THE WOMAN'S HAIR blew in the wind and her hat was lifted into the air with sudden vitality. “Oh!” It escaped her reach and fell on the subway tracks. “My hat!”
The woman peered down from the edge of the platform. “It’s okay,” an older gentleman said from the platform opposite. “It’s just a hat.” She looked up at him, then down at her hat.
“My late husband,” she said.
“It’s okay. It’s just a hat. There are many hats, but only one of you,” the man said.
The woman knelt and bent forward. The hat lay to one side of the tracks, the side closer to the woman. She lifted her head up moments before the train arrived and sped past without stopping.
The hat was where it had been, flipped upside down. “What did I tell you?” the older gentleman said.
The train operator had watched the woman’s hair fall forward from her shoulders. He hadn’t sounded the horn. It would have been too late, anyway.
The woman grabbed the edge of the platform and leaned in again precariously. A little boy ran to her and threw himself at her, and she fell headfirst onto the tracks.
The boy stood with his mouth agape. A little girl joined him at his side and peered down at the woman, who lay on her side groaning. A train horn sounded, and a young man jumped onto the tracks.
He helped her onto the platform, and clambered out just in time. The front of his shoe hit a lit window.
A thin crowd formed a semi-circle. The woman pushed herself up. She sat up and examined people’s faces. The older gentleman was not among them.
“Young man.” She shook the young man lying beside her. “Young man, can you take me to the hospital? I hurt my hips.” The young man’s eyes were wide open.
He helped her up and led her to an exit.
“It was a couple kids,” someone in the crowd said. “Where’d the kids go?”
Another train came and this time stopped to let out a group of passengers. Those on the platform who’d been waiting went in. When the doors closed, the train departed to resume its course.
A tall man leaned his full weight onto a tall woman next to him before recovering his balance.
The man sitting on the bench looked up, raising his eyebrows. “Did you see those kids? They pushed her and ran off laughing.”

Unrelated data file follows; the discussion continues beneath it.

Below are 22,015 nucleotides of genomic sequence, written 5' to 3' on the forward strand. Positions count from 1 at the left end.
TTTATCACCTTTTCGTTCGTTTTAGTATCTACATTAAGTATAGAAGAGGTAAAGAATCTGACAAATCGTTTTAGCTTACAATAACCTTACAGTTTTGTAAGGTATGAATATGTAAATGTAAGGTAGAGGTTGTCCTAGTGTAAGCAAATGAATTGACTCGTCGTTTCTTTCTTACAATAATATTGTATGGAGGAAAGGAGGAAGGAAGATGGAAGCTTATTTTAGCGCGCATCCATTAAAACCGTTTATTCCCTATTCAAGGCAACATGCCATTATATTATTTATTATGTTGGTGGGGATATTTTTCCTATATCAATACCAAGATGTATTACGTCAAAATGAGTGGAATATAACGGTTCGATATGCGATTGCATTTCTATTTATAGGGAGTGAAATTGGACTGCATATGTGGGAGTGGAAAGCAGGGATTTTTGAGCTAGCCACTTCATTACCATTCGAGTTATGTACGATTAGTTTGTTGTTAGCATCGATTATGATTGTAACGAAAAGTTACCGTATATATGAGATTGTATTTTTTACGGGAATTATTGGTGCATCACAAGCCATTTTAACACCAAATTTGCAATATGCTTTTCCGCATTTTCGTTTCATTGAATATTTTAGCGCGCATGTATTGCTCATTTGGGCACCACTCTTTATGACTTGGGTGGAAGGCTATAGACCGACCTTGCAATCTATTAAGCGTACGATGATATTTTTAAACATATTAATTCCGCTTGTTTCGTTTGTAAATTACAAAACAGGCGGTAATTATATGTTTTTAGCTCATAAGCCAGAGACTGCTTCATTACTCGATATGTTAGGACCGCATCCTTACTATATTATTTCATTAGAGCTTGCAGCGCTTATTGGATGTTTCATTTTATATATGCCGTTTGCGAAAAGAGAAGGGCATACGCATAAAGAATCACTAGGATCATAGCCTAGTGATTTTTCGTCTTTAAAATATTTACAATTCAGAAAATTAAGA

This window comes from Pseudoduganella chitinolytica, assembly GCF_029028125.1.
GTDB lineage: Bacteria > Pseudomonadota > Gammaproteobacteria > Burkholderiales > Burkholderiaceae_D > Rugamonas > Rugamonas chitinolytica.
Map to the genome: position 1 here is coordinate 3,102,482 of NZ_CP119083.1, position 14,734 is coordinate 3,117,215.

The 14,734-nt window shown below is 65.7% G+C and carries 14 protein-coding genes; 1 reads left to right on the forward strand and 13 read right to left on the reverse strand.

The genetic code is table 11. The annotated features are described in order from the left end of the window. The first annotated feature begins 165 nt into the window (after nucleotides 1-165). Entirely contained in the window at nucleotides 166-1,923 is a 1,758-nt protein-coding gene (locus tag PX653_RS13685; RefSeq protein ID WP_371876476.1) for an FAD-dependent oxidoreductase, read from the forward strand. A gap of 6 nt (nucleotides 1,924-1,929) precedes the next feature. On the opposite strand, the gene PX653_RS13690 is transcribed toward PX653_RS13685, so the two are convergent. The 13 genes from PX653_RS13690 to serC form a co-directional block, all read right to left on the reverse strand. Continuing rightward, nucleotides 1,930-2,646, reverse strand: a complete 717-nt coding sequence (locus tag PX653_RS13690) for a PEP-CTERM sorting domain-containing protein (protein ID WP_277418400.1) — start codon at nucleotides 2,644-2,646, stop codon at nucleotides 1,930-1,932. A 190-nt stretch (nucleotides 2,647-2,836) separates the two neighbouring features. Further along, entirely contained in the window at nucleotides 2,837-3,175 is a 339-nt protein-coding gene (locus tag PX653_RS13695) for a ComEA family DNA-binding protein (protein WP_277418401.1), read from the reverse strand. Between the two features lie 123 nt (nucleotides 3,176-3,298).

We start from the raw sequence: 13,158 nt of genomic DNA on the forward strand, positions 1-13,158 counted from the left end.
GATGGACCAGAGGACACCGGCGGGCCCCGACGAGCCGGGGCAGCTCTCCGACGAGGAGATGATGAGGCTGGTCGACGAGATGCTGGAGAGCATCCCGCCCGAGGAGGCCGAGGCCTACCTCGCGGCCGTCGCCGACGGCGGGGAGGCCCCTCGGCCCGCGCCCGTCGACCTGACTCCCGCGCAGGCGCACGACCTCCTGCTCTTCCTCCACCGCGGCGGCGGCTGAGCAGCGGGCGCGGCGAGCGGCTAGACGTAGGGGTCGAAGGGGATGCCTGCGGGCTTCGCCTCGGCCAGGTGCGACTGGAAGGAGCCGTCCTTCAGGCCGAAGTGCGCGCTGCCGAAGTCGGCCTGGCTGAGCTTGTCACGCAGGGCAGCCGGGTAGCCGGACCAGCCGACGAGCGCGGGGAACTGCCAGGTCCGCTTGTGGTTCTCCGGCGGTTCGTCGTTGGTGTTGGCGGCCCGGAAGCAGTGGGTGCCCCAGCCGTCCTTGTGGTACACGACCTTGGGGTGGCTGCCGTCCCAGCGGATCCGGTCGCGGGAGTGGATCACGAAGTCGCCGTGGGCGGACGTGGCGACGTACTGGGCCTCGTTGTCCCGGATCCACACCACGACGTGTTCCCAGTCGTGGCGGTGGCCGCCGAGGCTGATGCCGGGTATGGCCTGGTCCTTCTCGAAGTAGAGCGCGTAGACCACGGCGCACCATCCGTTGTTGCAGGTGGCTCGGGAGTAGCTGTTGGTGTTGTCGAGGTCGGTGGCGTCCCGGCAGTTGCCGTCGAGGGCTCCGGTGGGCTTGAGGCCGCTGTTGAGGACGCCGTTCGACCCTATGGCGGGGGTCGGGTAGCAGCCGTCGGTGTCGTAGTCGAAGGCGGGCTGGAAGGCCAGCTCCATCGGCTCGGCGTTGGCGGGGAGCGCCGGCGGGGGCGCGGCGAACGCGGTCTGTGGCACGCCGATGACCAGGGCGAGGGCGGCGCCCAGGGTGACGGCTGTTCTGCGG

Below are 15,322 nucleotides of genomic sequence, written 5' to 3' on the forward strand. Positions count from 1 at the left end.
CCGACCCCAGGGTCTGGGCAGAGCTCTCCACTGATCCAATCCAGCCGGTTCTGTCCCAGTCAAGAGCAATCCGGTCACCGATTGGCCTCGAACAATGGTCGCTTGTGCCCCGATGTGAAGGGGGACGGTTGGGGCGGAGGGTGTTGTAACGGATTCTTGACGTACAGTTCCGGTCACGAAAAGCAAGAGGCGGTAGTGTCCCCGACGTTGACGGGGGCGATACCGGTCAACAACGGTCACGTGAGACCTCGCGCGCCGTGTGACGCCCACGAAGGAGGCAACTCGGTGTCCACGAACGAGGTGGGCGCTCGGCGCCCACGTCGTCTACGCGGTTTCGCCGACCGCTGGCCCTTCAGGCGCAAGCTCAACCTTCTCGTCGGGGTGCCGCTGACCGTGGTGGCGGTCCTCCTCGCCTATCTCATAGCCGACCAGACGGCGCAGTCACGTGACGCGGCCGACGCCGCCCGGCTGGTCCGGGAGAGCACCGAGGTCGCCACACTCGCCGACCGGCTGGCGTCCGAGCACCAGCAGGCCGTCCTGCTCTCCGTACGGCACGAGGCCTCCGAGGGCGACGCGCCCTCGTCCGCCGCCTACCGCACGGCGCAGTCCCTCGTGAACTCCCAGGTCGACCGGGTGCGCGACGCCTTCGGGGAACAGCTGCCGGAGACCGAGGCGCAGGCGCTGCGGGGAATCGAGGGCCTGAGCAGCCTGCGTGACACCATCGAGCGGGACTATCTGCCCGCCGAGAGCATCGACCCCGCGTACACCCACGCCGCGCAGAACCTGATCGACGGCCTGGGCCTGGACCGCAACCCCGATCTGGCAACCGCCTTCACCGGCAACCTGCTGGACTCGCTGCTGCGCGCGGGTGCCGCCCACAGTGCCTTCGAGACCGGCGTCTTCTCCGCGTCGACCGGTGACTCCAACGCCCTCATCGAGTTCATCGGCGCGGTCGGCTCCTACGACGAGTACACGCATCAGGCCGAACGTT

The tall man shook his head. The woman looked up from her phone at the dark tunnel.
A man selling candy out of a worn sack walked by, but then turned back. He thrust a chocolate bar at them. The bar rested on his four thick fingers.
“That’s them!” the man on the bench shouted, pointing at the next car. On the other side of the two sets of windows dancing with each other, there were two children. “That’s them,” the man said and made toward the children. The train braked and he stopped to hold onto a pole.
The man saw the children leave and went out to the platform, caught up to them. “You can’t push people like that!”
Everyone in the car could hear his loud voice.
The tall man pointed at the empty seat on the bench. The woman refused politely and offered him the seat, but he insisted, and the woman sat down, putting away her phone into her purse.
The man spread his feet wide.
“Sit down,” the woman said. “There’s room enough for both of us.”
The candy seller went up and down the car, thrusting the chocolate bar at people.
“She never picked up her hat,” the woman said.
The tall man had caught the train last minute and didn’t know what the woman was talking about. The car’s doors closed, and the train jerked to a start. He shifted his weight mostly onto his right foot, the foot facing the front of the train.
“You saw her didn’t you? The woman who fell.”
The candy seller once again paused in front of them. He reached into his sack and produced a crimped, beige hat. He held it out at the woman. “For a pretty lady.”
Jae Kim lives in St. Louis and teaches as a Third-Year Fellow at Washington University, where he recently finished his MFA. Jae is the recipient of the university's Novel-in-Progress Award, and his fiction has appeared or is forthcoming in The Collagist, Anomaly, Catamaran Literary Reader, and the Digital Shorts Series by Platypus Press. Jae was born in Korea and spent his best years in Japan.